The world from my position as a physician, attorney and entrepreneur.
I was recently on a “Professional” social media site where questions are asked of attorneys, and answers are attempted by the attorneys (without constituting legal advice, of course). While scrolling through the questions, I came across one from a therapist who, having been made aware that a teenaged minor was endangered by her home situation (an abusive parent), wanted to know if she could be “emancipated” and what would be involved. While they should have simply spoken with a local attorney, this, in and of itself, was not the issue.
In the question, the therapist reveals the name of the minor, the town where she lives, and even gives her own name and a telephone number where she can be reached. I have no doubt that the therapist’s intentions were good, and that the perceived urgency of the situation was the reason why she felt it necessary to disclose so much information, but instead of helping her client, she has now violated nearly every confidentiality statue, regulation and ethical standard I can think of, while also opening herself up to lawsuits from almost everyone involved, including the abusive parent. She has even increased the vulnerability of the minor in question to possible predators.
Would she have posted all this information on a bulletin board in the public square? Probably not, yet that is exactly what she did. She may get away with it this time because the site where she posted it is a legal site, and her client and her client’s relatives may not ever see it. On the other hand, we all know how often these things go “viral.” Once again, I offer this warning; when you write about health information (or any information for that matter) on ANY site on the Internet, it is equivalent to shouting it to the world through a loud speaker and posting in the public square.
The rule of thumb that derives from this is:
NEVER POST ANY IDENTIFIABLE INFORMATION ABOUT YOURSELF OR ANYONE ELSE, THAT YOU DO NOT ACTUALLY WANT EVERYONE IN THE WORLD TO KNOW.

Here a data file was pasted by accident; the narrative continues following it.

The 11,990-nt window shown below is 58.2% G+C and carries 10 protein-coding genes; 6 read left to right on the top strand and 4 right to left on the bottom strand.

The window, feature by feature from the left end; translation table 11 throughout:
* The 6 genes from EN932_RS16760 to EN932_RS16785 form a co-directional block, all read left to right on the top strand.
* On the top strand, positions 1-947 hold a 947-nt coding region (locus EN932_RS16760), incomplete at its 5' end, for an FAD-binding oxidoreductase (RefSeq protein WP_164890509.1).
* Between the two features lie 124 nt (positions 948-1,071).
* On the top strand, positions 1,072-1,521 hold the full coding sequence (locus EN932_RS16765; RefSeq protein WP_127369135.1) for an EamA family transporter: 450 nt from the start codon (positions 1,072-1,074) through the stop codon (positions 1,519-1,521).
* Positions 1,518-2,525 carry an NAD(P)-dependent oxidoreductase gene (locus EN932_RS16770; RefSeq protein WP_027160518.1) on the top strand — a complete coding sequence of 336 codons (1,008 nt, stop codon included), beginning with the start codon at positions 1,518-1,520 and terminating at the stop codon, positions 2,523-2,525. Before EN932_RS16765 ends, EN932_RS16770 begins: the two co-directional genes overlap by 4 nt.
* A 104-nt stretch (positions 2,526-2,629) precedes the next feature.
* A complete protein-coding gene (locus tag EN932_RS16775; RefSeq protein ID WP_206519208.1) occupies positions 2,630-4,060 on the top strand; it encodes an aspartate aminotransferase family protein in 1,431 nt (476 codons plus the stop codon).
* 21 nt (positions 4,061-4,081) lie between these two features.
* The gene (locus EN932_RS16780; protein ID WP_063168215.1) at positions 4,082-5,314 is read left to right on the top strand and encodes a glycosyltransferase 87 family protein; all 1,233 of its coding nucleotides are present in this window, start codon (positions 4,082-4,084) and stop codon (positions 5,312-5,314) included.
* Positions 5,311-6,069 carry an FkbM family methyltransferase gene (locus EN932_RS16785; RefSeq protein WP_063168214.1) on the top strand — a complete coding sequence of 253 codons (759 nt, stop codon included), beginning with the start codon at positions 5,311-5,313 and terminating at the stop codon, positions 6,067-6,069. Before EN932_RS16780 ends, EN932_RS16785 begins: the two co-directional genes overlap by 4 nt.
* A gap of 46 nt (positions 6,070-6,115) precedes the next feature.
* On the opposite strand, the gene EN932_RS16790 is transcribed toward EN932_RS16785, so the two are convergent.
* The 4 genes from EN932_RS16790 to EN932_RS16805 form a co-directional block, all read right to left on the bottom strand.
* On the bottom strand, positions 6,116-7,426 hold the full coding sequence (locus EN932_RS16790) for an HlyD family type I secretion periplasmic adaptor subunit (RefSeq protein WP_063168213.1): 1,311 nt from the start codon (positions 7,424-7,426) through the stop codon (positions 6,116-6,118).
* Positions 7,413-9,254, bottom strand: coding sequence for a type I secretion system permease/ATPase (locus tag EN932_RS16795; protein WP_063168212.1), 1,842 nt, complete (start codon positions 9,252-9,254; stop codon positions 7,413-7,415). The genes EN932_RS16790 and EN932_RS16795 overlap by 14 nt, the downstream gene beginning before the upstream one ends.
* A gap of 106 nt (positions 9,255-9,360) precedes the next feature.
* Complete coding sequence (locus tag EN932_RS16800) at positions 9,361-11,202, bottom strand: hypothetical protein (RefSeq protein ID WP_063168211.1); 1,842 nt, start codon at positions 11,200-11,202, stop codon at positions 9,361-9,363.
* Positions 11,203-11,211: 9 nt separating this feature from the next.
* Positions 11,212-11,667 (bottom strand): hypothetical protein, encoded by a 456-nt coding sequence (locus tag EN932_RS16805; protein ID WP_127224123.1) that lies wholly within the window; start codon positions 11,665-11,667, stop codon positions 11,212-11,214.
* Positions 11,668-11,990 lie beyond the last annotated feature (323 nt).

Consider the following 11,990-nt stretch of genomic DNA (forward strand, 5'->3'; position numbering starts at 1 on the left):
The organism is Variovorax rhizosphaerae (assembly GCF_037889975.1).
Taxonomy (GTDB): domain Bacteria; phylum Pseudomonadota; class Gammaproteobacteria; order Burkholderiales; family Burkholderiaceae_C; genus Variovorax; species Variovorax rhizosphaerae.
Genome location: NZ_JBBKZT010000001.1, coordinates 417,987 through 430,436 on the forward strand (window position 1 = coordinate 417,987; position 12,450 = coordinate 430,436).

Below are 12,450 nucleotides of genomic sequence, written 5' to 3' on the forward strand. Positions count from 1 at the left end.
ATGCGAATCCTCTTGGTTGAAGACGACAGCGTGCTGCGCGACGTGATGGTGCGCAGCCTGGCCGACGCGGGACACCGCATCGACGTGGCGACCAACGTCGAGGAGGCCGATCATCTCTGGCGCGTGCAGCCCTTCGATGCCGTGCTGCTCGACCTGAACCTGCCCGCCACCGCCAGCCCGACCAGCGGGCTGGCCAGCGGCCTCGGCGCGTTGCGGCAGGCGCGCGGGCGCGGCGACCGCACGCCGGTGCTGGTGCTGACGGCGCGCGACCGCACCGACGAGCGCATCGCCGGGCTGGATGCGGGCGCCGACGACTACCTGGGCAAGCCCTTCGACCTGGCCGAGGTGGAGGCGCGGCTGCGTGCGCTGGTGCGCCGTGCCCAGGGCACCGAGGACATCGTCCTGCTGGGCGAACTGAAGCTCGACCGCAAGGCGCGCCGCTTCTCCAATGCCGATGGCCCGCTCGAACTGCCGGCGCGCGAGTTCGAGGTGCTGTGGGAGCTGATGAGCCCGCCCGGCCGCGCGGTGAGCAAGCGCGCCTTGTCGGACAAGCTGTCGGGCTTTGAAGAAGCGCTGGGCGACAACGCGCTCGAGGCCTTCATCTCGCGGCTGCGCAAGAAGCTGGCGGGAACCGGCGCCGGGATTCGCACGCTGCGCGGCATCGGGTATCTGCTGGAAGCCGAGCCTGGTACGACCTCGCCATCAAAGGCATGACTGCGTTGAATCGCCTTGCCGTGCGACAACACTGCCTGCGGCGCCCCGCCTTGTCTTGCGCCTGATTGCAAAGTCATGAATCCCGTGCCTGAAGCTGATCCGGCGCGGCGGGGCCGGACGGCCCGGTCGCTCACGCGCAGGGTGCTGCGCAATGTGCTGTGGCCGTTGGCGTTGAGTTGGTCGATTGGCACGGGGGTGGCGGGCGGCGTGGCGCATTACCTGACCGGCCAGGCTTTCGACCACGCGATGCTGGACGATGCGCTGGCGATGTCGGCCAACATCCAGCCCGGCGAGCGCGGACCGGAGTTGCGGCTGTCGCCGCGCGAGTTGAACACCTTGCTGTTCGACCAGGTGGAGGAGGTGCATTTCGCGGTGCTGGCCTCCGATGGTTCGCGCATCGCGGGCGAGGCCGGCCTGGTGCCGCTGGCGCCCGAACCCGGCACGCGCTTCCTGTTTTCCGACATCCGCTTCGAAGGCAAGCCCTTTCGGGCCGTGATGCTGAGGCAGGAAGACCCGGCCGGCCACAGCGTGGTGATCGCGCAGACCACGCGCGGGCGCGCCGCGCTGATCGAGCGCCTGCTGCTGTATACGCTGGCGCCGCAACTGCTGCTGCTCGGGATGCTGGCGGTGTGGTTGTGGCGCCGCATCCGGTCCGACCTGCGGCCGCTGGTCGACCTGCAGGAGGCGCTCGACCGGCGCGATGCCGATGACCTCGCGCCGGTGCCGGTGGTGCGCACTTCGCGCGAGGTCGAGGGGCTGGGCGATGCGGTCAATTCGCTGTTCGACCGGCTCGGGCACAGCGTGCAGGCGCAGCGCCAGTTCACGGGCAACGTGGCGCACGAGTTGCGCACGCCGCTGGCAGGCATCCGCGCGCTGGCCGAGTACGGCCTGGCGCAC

An article I once read reminded those of us who practiced Medicine that we are all patients, but some of us are privileged to be physicians also. What is it like to become a new patient in a new healthcare “system,” after years of not having to?
Recently I changed my health insurance and made sure to sign up for additional coverage such as vision. My plan says I am entitled to a basic eye exam, a contact lens exam, and either contact lenses (which I’ve worn most of my life) or glasses. I made an appointment with an optometrist that was listed on my plan, G,B., OD, who works with a Bala Cynwyd, PA Ophthalmology practice. I explained my situation and was given an appointment, only to be told by the receptionist when I arrived that their office accepted my insurance for a “basic exam” only, and the rest would be out of pocket. This was never explained to me when I first called, nor was the ability to “cherry pick” the types of examinations covered explained in my insurance benefits information.
This seems to me to be the healthcare equivalent of “bait & switch;” the equivalent of my telling a new patient that I accept their insurance, but when they arrive with chest pain, explaining that I only accept it for checking their blood pressure, but not for an ECG. They got me into their office by not telling me they only accepted part of my insurance, then (I suppose) expected me to simply pay, out of pocket, for services I was supposed to be covered for.